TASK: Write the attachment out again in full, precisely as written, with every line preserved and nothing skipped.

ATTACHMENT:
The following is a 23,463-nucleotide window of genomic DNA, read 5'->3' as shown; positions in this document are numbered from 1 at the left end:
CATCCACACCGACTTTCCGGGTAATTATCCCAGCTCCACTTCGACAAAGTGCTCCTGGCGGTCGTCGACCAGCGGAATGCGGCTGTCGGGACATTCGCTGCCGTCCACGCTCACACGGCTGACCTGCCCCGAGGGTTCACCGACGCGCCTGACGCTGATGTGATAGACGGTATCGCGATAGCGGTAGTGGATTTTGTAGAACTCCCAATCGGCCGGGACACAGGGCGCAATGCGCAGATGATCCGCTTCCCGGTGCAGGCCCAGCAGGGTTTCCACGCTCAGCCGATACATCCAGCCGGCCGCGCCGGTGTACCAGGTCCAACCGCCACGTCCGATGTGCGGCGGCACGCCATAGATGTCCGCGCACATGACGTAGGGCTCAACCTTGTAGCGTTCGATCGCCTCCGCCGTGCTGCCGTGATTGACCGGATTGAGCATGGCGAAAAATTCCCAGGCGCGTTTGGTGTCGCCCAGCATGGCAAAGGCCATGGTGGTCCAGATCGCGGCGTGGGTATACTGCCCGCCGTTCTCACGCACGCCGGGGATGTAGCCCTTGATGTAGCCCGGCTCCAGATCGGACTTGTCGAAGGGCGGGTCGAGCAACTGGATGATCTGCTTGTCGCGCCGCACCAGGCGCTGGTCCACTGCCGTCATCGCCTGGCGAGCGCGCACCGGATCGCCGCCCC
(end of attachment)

The following is a 23,463-nucleotide window of genomic DNA, read 5'->3' as shown; positions in this document are numbered from 1 at the left end:
CATCCACACCGACTTTCCGGGTAATTATCCCAGCTCCACTTCGACAAAGTGCTCCTGGCGGTCGTCGACCAGCGGAATGCGGCTGTCGGGACATTCGCTGCCGTCCACGCTCACACGGCTGACCTGCCCCGAGGGTTCACCGACGCGCCTGACGCTGATGTGATAGACGGTATCGCGATAGCGGTAGTGGATTTTGTAGAACTCCCAATCGGCCGGGACACAGGGCGCAATGCGCAGATGATCCGCTTCCCGGTGCAGGCCCAGCAGGGTTTCCACGCTCAGCCGATACATCCAGCCGGCCGCGCCGGTGTACCAGGTCCAACCGCCACGTCCGATGTGCGGCGGCACGCCATAGATGTCCGCGCACATGACGTAGGGCTCAACCTTGTAGCGTTCGATCGCCTCCGCCGTGCTGCCGTGATTGACCGGATTGAGCATGGCGAAAAATTCCCAGGCGCGTTTGGTGTCGCCCAGCATGGCAAAGGCCATGGTGGTCCAGATCGCGGCGTGGGTATACTGCCCGCCGTTCTCACGCACGCCGGGGATGTAGCCCTTGATGTAGCCCGGCTCCAGATCGGACTTGTCGAAGGGCGGGTCGAGCAACTGGATGATCTGCTTGTCGCGCCGCACCAGGCGCTGGTCCACTGCCGTCATCGCCTGGCGAGCGCGCACCGGATCGCCGCCCC